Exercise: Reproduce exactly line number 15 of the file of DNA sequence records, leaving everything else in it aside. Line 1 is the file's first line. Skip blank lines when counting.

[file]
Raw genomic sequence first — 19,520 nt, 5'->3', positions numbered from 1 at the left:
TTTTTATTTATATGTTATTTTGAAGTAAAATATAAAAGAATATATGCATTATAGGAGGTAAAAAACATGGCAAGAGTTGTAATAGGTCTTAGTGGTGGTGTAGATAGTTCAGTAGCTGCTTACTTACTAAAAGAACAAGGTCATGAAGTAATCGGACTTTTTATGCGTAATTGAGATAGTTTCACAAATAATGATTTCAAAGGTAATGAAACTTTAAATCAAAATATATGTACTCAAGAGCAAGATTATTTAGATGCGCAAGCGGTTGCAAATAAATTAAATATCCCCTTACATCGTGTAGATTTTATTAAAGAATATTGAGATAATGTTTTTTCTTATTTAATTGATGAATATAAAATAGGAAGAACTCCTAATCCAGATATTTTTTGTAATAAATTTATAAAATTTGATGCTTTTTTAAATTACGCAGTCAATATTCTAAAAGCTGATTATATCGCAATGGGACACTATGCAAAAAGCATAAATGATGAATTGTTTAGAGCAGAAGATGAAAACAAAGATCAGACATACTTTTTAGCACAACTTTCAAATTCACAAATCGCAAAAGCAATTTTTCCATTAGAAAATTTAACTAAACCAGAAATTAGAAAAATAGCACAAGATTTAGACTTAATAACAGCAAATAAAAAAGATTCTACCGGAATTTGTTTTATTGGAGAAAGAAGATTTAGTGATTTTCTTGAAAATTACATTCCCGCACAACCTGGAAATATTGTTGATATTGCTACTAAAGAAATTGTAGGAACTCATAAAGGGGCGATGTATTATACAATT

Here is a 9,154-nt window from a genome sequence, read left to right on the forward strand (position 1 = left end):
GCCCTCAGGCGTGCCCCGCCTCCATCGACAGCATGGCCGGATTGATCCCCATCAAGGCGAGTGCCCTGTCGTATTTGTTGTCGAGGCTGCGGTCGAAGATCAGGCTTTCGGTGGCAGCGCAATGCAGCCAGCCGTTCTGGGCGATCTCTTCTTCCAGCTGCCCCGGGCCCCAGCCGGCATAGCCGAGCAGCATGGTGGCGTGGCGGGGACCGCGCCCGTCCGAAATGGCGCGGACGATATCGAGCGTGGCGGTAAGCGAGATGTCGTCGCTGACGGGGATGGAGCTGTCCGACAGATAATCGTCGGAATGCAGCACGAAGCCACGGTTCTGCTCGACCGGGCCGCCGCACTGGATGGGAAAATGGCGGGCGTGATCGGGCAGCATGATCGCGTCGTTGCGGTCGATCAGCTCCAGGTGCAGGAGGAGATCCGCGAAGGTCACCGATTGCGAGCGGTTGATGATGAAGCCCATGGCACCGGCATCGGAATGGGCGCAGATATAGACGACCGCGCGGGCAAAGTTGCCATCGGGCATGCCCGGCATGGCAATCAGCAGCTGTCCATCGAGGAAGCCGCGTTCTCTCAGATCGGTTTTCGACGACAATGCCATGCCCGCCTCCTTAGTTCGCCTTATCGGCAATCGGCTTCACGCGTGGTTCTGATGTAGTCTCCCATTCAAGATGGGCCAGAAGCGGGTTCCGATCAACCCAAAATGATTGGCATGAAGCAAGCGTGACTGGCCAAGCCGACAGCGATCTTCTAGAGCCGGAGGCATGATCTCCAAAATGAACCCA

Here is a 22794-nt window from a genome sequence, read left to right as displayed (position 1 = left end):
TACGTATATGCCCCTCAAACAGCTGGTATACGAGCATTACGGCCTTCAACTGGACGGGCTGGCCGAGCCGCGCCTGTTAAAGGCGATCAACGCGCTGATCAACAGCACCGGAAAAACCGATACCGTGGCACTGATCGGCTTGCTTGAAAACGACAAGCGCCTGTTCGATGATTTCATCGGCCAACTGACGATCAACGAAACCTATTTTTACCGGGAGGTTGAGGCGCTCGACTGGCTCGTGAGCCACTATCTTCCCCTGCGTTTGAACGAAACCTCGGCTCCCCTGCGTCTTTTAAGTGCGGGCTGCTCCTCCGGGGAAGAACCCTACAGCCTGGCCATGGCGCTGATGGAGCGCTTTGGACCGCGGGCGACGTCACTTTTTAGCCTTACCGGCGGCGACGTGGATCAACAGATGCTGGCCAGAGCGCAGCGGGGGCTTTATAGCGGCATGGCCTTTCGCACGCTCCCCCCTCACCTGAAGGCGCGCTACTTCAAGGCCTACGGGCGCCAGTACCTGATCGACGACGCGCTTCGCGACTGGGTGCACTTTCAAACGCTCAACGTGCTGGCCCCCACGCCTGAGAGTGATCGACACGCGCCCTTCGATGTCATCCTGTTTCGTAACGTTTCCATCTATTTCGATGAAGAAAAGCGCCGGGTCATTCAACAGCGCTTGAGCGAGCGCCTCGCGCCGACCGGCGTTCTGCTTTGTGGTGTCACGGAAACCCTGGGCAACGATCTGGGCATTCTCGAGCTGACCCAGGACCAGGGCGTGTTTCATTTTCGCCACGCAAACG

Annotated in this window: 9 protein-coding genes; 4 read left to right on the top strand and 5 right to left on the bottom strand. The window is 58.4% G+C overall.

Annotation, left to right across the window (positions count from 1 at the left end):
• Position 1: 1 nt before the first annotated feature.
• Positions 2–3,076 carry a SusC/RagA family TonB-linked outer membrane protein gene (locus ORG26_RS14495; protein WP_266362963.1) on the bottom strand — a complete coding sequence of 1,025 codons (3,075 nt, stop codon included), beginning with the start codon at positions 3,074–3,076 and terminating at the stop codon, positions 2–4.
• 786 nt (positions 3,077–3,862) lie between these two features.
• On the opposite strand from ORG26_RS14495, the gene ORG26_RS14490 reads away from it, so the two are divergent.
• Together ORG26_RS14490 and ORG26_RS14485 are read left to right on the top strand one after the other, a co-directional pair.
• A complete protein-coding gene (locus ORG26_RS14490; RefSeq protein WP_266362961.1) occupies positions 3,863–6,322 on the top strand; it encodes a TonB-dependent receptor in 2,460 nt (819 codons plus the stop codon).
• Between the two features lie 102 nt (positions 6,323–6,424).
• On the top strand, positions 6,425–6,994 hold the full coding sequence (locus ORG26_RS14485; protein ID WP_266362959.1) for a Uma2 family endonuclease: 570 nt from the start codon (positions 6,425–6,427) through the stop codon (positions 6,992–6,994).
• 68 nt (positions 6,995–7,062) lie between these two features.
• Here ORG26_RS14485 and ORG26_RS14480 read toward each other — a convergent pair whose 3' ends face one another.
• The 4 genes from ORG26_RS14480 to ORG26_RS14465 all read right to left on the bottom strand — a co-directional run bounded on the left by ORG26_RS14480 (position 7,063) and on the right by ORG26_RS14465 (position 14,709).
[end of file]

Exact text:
• Between the two features lie 102 nt (positions 6,323–6,424).